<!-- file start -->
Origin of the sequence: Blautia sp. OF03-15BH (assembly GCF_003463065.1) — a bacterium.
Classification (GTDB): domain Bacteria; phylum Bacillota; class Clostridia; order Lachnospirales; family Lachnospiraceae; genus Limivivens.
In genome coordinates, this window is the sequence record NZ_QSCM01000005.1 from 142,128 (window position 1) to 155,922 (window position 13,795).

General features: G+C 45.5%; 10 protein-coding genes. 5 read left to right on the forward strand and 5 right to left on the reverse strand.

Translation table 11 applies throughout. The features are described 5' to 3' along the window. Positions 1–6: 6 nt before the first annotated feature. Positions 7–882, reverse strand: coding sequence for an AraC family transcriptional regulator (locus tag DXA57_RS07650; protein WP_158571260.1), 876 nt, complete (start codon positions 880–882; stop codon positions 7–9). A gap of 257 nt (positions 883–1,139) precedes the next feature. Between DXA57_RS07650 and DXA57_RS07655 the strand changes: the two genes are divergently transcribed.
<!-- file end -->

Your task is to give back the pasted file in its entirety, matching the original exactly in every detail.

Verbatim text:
Origin of the sequence: Blautia sp. OF03-15BH (assembly GCF_003463065.1) — a bacterium.
Classification (GTDB): domain Bacteria; phylum Bacillota; class Clostridia; order Lachnospirales; family Lachnospiraceae; genus Limivivens.
In genome coordinates, this window is the sequence record NZ_QSCM01000005.1 from 142,128 (window position 1) to 155,922 (window position 13,795).

General features: G+C 45.5%; 10 protein-coding genes. 5 read left to right on the forward strand and 5 right to left on the reverse strand.

Translation table 11 applies throughout. The features are described 5' to 3' along the window. Positions 1–6: 6 nt before the first annotated feature. Positions 7–882, reverse strand: coding sequence for an AraC family transcriptional regulator (locus tag DXA57_RS07650; protein WP_158571260.1), 876 nt, complete (start codon positions 880–882; stop codon positions 7–9). A gap of 257 nt (positions 883–1,139) precedes the next feature. Between DXA57_RS07650 and DXA57_RS07655 the strand changes: the two genes are divergently transcribed.